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Confucius Institute comes to Colorado

By Chen Jia in Fort Collins, Colorado | China Daily | Updated: 2013-04-15 10:41

Residents of the Rocky Mountain city of Fort Collins, Colorado, have gained an important resource for studying Chinese with the opening last week of a Confucius Institute at Colorado State University.

The inauguration on Friday of the newest US outlet for China's main initiative to spread Chinese language and culture abroad drew dignitaries from Confucius Institute headquarters in Beijing and CSU's institute partner, Hunan University.

An official with Hanban, the organization that runs Confucius Institutes on behalf of China's Education Ministry, said in an interview that interest is high among colleges and universities seeking to host an institute on campus.

"Competition is intense, and the approval numbers never meet the high demand," said Li Mingsi, who works for Hanban's development and planning division in Beijing.

Worldwide, there are now about 420 Confucius Institutes, including 92 in the United States. In addition to Colorado State, last week saw the formal dedication of three institutes on US campuses - at Columbia University, George Washington University and Georgia's Wesleyan College.

"About 260 universities around the world have submitted applications but today remain on our waiting list," Li said during the ceremony in Fort Collins. Between 60 and 90 US campuses are among the applicants, she said.

"A tip for winning the competition is showing your specialty," said James Cooney, vice provost for international programs at Colorado State. He said the university, at the base of one of the Rockies' major foothill chains, has a reputation in water-resources management and environmental protection, which were of interest to its Chinese partner in the institute.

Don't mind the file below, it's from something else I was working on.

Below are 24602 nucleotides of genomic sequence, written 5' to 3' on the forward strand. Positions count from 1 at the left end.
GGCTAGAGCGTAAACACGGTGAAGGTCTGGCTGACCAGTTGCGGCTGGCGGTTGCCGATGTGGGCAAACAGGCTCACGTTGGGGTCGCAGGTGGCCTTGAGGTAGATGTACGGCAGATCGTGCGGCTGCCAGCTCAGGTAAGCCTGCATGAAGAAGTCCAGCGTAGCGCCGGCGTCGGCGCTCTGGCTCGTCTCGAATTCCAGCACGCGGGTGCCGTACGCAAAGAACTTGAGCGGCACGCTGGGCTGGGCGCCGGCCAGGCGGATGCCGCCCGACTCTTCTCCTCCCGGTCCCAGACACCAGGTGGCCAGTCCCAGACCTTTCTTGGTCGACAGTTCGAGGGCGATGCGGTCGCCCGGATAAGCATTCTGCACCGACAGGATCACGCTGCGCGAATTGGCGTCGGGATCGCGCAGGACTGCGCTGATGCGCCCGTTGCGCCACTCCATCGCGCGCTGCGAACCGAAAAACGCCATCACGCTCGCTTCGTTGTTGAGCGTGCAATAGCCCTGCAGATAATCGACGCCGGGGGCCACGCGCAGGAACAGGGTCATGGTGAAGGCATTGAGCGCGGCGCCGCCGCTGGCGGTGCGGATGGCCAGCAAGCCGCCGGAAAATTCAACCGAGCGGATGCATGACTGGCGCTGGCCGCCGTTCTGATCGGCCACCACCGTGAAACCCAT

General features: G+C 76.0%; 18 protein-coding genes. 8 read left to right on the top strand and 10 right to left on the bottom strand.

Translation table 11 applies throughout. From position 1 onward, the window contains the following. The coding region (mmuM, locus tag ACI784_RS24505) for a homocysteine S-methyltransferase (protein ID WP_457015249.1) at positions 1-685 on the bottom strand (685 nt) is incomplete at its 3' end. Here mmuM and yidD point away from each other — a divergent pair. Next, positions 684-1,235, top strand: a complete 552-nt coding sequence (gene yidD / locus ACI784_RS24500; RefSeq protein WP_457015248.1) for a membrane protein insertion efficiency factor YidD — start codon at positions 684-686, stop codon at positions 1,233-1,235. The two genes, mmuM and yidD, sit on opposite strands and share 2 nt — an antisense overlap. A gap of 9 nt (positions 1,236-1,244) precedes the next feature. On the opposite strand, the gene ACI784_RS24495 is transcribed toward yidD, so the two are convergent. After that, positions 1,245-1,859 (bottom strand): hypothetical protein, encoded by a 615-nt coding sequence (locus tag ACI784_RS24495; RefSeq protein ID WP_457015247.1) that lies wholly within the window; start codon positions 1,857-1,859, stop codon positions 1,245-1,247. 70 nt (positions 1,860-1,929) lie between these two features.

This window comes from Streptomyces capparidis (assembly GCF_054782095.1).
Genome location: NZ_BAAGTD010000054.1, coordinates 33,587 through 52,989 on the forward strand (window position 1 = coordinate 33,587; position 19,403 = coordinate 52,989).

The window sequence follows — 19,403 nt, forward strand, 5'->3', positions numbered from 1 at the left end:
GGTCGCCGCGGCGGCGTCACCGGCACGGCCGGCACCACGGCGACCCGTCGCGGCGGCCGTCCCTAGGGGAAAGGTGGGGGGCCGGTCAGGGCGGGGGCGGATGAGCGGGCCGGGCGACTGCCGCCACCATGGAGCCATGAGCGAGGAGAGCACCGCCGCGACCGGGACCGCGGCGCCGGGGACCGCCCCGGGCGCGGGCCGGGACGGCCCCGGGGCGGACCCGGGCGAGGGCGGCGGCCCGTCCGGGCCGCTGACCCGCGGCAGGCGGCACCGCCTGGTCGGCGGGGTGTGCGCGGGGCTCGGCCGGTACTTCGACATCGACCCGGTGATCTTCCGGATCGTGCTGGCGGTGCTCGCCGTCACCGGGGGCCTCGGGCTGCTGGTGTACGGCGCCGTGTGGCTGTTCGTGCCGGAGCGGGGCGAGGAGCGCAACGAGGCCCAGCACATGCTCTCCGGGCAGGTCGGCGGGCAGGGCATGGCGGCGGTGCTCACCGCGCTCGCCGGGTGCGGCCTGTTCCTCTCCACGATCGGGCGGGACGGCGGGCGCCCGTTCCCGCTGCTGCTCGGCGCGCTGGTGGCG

The Fort Collins school has established partnerships with several Chinese universities in recent year, seeking educational and research opportunities in China for students and faculty.

In October 2008, Colorado Governor Bill Ritter made a trade trip to China with university president Tony Frank and other CSU administrators. During the visit, Colorado State signed an agreement with East China Normal University that led to the opening of a CSU office on the Shanghai school's campus. The two universities also established the Joint Research Institute for New Energy and the Environment.

Colorado State's other institutional partners in China are Hunan University, Northwest Agriculture and Forestry University, China Agricultural University and Beijing Normal University.

Hunan role as the China-based partner for the new Confucius Institute was set in an agreement reached in March 2012. Once approved, it usually takes several months' preparation before an institute is open to the public, according to Hanban's Li.

"There are so many countries offering cultural programs dedicated to the promotion of their language and culture, such as the Goethe Institute and Instituto Cervantes," Cooney said, referring to initiatives of the governments of Germany and Spain, respectively. "But I think the Confucius Institute is the most popular choice and best program performer today."

"It is good news for me because the teachers and volunteers of the new institute might give me a hand in the future," said Chuchang Chiu, a special instructor who currently is the only teacher of Chinese at Colorado State.

"They focus on the community, and I focus on the university classroom. We could cooperate and promote the spread of Chinese language and culture in Colorado," she said.

Like their peers elsewhere, Colorado State students mainly see knowledge of Chinese as a path to practical goals such as doing business in China or landing a teaching job in the country, said Chiu, a Taiwan native who has taught at the university for 10 years.

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